By Judith Wellman
In 1966 a bunch of scholars, Boy Scouts, and native electorate rediscovered all that remained of a then almost unknown group referred to as Weeksville: 4 body homes on Hunterfly highway. The infrastructures and colourful histories of Weeksville, an African American group that had turn into one of many biggest loose black groups in 19th century usa, have been almost burnt up because of Brooklyn’s exploding inhabitants and increasing city grid.
Weeksville was once based by means of African American marketers after slavery resulted in big apple kingdom in 1827. positioned in jap Brooklyn, Weeksville supplied an area of actual protection, fiscal prosperity, schooling, or even political energy. It had a excessive fee of estate possession, provided a large choice of occupations, and hosted a comparatively huge percentage of expert staff, enterprise proprietors, and pros. population equipped church buildings, a college, orphan asylum, domestic for the elderly, newspapers, and the nationwide African Civilization Society. outstanding citizens of Weeksville, resembling journalist and educator Junius P. Morell, participated in each significant nationwide attempt for African American rights, together with the Civil battle.
In Brooklyn’s Promised Land, Judith Wellman not just tells the real narrative of Weeksville’s development, disappearance, and eventual rediscovery, but additionally highlights the tales of the folk who created this group. Drawing on maps, newspapers, census files, pictures, and the cloth tradition of structures and artifacts, Wellman reconstructs the social heritage and nationwide value of this outstanding position. throughout the lens of this area people, Brooklyn’s Promised Land highlights subject matters nonetheless proper to African american citizens around the country.
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Extra resources for Brooklyn's Promised Land: The Free Black Community of Weeksville, New York
Graham) created a neighborhood along Hunterfly Road, east of the pond and south of the old Suydam house. Still others, such as Samuel Anderson, settled south of Crow Hill, in an area noted for its large pig farms. The result was less a coherent village than a scattered collection of small neighborhoods. Eventually, local people gave them nicknames: Fort Sumter was first established as a rude earthworks to protect people who fled from the draft riots in Manhattan in 1863. ” Bannon’s Barracks (or Bannon’s Row) encompassed “half a dozen frame houses on Butler Street,” between Rochester and Buffalo Avenues, and its residents “derived their chief support from housebreaking,” noted the Brooklyn Eagle.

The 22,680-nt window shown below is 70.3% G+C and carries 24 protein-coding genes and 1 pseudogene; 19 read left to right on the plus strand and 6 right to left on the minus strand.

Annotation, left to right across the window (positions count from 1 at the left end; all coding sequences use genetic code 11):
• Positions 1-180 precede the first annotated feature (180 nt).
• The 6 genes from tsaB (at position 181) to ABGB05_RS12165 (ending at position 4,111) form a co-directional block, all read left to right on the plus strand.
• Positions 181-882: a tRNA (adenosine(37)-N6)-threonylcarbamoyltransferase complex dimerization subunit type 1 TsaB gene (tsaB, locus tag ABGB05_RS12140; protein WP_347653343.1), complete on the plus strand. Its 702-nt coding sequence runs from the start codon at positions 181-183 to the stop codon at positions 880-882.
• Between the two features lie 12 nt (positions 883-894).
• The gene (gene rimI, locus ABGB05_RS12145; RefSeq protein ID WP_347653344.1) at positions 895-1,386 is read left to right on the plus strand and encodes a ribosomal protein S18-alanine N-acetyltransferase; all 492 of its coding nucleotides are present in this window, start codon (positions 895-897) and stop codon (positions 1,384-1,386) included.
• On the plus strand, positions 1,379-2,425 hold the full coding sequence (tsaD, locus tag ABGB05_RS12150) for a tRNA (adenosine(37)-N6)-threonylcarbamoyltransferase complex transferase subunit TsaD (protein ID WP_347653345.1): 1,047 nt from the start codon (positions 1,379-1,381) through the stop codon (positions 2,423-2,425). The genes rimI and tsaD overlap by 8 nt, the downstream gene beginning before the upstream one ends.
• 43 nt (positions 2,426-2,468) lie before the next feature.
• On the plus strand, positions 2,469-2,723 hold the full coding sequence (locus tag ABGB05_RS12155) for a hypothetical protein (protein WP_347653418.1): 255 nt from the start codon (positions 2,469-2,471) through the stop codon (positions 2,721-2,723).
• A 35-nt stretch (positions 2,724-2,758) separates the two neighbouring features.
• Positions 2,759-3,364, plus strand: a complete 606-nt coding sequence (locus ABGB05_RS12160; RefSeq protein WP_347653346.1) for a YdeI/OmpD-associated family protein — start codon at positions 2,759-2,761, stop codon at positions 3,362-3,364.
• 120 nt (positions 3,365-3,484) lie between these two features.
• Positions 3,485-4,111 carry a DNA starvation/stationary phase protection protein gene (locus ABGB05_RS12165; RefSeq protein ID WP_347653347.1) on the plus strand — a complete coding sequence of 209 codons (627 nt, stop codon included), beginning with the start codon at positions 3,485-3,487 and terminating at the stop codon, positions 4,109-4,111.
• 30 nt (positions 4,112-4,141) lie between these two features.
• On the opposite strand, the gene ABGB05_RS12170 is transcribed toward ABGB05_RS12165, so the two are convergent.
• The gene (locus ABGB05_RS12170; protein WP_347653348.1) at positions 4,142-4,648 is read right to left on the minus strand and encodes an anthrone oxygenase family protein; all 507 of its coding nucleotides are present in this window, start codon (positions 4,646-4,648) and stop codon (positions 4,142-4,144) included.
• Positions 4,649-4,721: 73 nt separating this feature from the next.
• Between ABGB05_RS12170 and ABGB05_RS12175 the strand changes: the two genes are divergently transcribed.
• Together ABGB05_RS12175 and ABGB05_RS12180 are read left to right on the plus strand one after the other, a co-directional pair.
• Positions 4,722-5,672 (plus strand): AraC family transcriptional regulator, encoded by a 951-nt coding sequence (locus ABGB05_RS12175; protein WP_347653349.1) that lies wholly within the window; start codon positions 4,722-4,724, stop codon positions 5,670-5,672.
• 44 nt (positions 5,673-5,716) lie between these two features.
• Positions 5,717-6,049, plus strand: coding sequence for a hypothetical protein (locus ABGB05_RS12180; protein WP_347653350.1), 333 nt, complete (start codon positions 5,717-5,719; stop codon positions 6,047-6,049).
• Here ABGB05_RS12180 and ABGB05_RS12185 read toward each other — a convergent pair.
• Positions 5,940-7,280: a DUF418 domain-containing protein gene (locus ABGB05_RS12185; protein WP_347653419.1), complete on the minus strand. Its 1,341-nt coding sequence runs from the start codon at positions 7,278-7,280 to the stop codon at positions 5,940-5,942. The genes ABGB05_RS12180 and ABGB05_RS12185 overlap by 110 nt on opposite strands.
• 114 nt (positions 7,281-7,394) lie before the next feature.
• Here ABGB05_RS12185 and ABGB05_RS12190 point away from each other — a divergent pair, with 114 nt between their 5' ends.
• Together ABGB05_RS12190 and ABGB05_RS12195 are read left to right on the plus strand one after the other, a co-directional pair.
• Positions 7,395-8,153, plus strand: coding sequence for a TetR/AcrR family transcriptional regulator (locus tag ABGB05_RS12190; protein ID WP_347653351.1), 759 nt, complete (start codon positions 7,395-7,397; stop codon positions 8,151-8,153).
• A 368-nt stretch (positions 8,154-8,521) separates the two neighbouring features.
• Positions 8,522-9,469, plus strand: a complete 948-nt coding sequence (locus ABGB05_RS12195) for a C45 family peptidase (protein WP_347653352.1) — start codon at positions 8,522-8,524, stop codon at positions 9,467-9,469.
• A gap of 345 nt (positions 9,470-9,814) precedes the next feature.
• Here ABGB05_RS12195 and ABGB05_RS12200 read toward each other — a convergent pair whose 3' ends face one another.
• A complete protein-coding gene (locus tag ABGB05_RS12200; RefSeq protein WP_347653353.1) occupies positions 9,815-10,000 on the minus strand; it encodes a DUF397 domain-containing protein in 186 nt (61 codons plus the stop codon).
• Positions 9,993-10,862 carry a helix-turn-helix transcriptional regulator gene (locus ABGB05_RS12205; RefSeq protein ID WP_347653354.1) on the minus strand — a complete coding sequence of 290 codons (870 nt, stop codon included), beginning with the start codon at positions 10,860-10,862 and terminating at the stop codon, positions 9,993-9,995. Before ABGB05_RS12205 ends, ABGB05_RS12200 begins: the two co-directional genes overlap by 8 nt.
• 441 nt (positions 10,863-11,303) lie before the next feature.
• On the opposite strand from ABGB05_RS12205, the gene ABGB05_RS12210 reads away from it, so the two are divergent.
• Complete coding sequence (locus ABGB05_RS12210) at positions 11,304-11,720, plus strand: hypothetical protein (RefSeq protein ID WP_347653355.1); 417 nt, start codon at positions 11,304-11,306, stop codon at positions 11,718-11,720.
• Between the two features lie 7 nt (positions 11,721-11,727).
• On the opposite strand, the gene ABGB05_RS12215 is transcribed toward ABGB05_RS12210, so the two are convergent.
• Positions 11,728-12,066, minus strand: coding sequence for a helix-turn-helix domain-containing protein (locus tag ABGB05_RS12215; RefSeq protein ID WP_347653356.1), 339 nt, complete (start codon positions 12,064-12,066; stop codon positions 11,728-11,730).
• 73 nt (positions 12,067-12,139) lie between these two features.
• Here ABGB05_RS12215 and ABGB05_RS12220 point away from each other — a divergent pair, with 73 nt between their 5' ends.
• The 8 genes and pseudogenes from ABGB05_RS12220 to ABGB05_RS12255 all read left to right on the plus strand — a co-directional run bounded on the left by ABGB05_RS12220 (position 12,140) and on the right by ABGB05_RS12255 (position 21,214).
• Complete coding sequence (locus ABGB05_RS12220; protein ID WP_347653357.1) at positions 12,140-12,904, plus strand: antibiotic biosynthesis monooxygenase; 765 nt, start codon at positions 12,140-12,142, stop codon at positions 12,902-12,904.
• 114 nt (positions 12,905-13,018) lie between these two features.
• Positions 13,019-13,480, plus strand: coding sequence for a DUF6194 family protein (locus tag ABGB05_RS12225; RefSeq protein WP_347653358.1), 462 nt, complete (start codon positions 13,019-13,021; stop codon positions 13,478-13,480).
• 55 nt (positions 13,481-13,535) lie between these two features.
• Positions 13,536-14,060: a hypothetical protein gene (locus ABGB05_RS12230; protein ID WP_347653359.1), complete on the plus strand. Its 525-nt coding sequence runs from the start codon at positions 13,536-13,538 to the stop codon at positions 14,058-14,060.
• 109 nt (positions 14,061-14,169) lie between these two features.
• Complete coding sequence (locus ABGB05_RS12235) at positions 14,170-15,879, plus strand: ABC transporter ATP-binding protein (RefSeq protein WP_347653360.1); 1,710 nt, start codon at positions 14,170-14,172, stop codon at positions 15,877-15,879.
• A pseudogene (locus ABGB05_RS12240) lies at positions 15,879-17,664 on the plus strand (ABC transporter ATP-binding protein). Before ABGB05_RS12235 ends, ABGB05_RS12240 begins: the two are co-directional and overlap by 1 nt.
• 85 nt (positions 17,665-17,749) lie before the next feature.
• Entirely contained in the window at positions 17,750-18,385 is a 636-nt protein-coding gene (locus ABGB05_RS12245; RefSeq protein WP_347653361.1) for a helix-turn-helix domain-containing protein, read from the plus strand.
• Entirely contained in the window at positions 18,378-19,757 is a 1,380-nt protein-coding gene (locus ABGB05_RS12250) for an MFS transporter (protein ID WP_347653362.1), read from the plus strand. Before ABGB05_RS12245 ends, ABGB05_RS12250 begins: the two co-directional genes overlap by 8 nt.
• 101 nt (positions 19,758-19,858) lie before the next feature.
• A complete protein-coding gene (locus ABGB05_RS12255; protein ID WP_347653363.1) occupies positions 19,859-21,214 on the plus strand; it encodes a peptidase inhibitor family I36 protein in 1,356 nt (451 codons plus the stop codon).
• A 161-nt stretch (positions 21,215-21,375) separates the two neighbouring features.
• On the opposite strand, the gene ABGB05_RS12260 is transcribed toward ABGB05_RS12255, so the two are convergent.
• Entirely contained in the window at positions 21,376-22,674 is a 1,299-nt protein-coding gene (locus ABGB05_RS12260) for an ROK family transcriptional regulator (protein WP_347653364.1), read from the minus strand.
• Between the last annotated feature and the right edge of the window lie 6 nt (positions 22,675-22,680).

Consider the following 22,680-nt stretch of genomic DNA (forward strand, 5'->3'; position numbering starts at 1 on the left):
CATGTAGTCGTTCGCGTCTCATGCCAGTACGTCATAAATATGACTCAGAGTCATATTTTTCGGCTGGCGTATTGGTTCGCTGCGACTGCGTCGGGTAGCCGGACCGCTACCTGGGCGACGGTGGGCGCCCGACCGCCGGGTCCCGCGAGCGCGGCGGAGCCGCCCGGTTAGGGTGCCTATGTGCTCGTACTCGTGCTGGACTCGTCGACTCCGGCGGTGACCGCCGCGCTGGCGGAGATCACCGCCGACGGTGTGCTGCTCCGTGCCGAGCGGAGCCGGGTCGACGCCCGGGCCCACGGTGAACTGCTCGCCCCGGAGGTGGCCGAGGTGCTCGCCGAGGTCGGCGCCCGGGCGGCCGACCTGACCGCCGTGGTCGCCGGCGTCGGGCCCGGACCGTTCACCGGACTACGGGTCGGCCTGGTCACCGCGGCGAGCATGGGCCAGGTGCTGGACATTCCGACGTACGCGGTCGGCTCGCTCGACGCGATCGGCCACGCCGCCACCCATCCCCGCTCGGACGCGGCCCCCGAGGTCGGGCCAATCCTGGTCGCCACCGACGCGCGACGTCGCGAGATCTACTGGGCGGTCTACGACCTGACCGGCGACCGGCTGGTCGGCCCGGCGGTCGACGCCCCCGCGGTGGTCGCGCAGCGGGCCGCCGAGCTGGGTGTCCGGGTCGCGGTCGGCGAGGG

Steep hills, deep valleys, and woodlands traversed this area. “Nature has kindly done her best to make the place picturesque,” noted the Brooklyn Eagle in 1873. “It is all hills and hollows. ” A large pond called Suydam’s Pond, named after the local Dutch farm family whose farmhouse overlooked its east end, filled in a deep hollow between Crow Hill and Atlantic Avenue. Weeksville’s residents built their houses west, south, and east of this pond. James Weeks settled in an area between Atlantic Avenue on the north and Crow Hill on the south, between what are now Troy and Schenectady Avenues, just west of this pond.
41 A sixth ad appeared in the North Star on January 25, 1850: “t w en t y buildin g l ots, in the Ninth Ward of the City of Brooklyn, a few minutes’ walk from the railroad, and ten minutes travel to the East River Ferries. Title indisputable. Persons wishing to purchase and improve immediately, will be accommodated on easy terms. Said lots front on Thompson Street and Morell’s Lane, and adjoin Ward School No. ”42 In addition to these six advertisements in African American newspapers, Sylvanus Smith placed a real estate ad in the New York Times in 1855 for Weeksville land: “f or sale to c ol ored peopl e .
Brooklyn's Promised Land: The Free Black Community of Weeksville, New York by Judith Wellman